Republican News · Thursday 12 October 2000

[An Phoblacht]

Crackdown on alternative EU summit

The French government does not want the European Council Summit to be a repetition of Prague, or Seattle. So, on Saturday 14 and Sunday 15 of October, a line of French police will surround the Basque town of Biarritz in an effort to prevent demonstrators from upsetting the agenda for the meeting of the European head of states.

But not only will demonstrators be prevented for marching. The inhabitants of Biarritz will have to suffer the discomfort of not being allowed to walk or park their cars around the city centre. Commercial flights won't be allowed to land at Biarritz airport, to facilitate the arrival of the head of states attending the meeting. Fishing vessels will not be allowed to fish near the coastal town.

Also, the French prefect for the Atlantic Pyrenees, André Viau, announced that the authorities are considering closing the border at the Pyrenees, a measure illegal under European law, but which the French government did already this year when Basque parties called for a national demonstration in the north Basque country last March. ``The border closure is a measure that could be taken depending on the circumstances,'' Viau said.

The European Union is presently embroiled in an in-depth process of restructuring. Under the presidency of the French state, this process is developing through the summits in Nice and Biarritz

Groups for the unemployed, social movements, trade unions, youth organisations and political parties have formed a coalition that has called for a demonstration and alternative summit to take place on 14 October.

Protestors point out that the Chapter of Fundamental Rights means a step back from advances on human rights legislation in the European Union. The Chapter of Fundamental Rights has been presented as a single document where the EU is bringing together the fundamental rights recognised at EU level. The task of drafting this document was entrusted to a body of 15 representatives of the states members, 30 members of national parliaments, 16 MEPs and a Commission representative, with the Court of Justice and the Council of Europe taking part as observers.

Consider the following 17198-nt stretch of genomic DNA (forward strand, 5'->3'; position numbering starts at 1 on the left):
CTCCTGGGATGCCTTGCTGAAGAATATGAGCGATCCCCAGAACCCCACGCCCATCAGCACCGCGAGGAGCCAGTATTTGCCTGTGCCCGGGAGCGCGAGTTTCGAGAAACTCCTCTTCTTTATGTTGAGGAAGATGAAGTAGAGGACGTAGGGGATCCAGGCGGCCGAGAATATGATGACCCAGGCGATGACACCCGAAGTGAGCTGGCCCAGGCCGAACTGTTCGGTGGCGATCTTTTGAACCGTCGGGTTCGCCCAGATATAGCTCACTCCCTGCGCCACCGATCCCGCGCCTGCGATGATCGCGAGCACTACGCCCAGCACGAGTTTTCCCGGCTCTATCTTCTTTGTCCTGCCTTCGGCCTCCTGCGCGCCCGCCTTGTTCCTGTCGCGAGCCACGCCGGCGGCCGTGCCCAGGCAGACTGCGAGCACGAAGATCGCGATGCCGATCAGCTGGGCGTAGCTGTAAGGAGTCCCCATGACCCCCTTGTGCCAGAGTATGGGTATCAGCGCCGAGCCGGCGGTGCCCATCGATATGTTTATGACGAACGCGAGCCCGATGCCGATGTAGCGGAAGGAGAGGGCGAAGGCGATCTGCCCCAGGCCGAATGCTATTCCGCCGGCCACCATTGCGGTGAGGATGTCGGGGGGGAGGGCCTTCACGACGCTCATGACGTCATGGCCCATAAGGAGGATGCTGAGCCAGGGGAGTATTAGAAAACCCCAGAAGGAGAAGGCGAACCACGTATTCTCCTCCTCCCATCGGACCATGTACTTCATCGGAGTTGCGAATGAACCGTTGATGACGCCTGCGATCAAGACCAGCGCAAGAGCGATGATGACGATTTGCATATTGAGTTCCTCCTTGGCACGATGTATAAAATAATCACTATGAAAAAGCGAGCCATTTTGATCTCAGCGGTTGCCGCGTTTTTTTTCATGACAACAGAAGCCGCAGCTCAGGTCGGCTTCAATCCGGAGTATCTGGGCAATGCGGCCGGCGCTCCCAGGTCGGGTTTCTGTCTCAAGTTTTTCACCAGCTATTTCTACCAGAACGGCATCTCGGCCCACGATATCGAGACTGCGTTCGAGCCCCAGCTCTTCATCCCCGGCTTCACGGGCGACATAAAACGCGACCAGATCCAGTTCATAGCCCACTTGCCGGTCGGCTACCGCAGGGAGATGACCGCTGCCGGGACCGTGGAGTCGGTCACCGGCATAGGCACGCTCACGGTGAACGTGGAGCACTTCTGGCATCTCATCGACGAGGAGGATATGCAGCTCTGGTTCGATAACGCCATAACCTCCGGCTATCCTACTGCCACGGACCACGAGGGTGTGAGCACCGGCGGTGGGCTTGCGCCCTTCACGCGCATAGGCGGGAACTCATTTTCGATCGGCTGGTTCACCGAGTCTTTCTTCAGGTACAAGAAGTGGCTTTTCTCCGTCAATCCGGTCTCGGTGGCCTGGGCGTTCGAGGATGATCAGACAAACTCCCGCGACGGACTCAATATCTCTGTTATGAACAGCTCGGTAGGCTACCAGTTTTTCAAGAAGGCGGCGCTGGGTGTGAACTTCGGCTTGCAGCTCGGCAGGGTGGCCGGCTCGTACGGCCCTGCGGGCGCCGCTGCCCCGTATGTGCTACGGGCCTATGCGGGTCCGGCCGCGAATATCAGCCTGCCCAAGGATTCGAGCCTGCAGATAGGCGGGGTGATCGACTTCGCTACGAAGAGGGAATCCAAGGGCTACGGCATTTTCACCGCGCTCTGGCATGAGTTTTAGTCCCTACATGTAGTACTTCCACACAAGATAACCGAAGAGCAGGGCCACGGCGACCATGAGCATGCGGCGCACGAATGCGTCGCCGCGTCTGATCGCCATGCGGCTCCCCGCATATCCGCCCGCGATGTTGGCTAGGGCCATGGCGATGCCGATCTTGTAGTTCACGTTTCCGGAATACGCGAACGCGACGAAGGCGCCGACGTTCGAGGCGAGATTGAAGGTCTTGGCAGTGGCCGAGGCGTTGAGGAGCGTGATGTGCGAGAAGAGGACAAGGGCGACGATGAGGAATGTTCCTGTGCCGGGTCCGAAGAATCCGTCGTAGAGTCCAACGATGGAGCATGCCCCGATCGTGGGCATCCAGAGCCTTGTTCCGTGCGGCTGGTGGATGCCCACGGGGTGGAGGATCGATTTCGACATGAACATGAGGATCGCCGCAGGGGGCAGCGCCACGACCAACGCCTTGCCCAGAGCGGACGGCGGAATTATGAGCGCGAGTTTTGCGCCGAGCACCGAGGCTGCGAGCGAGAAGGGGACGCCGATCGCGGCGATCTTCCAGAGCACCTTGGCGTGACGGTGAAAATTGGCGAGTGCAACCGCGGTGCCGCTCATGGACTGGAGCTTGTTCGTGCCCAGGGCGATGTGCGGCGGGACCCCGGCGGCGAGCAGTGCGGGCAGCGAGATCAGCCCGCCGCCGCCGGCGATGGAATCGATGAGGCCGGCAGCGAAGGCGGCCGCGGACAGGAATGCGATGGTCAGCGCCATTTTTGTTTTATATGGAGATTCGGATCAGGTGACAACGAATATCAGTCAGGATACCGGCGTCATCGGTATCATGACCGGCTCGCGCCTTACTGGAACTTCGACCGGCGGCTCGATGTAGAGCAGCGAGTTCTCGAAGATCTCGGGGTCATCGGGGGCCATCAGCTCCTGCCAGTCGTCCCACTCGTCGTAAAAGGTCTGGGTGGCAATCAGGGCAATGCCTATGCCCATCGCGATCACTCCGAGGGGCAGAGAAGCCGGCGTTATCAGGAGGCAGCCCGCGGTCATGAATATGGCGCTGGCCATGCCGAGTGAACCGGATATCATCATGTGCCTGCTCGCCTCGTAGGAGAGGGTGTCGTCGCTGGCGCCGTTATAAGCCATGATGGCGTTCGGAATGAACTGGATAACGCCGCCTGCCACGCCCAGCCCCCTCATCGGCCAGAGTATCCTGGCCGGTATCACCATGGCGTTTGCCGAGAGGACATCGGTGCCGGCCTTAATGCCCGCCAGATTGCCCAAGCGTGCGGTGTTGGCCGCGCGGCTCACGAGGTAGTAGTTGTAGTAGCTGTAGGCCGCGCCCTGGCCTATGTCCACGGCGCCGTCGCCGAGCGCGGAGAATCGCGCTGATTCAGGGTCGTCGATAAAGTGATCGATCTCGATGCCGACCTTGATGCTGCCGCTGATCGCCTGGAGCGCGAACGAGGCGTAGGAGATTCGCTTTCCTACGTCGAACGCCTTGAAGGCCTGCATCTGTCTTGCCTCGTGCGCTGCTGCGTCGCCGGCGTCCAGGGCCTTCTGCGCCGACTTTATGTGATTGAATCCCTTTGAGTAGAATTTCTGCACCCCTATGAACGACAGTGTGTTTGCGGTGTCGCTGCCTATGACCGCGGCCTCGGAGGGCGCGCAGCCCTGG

The discussion on this Chapter will bring up the theme of a European Constitution, and this will be the first step to fix the basis for the new Europe, which will be expanding towards the east and could result in the inclusion of between 27 and 30 states.

The design of this new Europe is oriented towards the imposition of a globalised socio-economic model. The protestors say the European Union is moving towards a non-democratic model. Some examples of the undemocratic EU ways are the working procedures of some of the principal European institutions. The European Commission has a monopoly in the area of competition; the Central Bank has a monopoly of monetary policy; the Council of Ministers, despise being a decision making body, does not have a parliament to control it; and finally, the Parliament, despise being elected by the people, does not have the power to make the laws.

This is a Europe of the states, where cultural minorities will not be recognised. Basque pro-independence political parties are deeply involved in the Biarritz alternative summit, and political representatives from the north and south Basque Country -under French and Spanish control, respectively, have called for the Basque people to demonstrate against neo-liberalism ``and to vindicate Basque identity''.

Interment Spanish style.

On 5 October 2000, a group of 100 Spanish police officers took part in the arrests of nine Basque citizens, all of whom are involved in social movements. This is the Spanish government's latest action against the wider Basque political activism.. The police action was co-ordinated by Spanish judge Baltasar Garzón.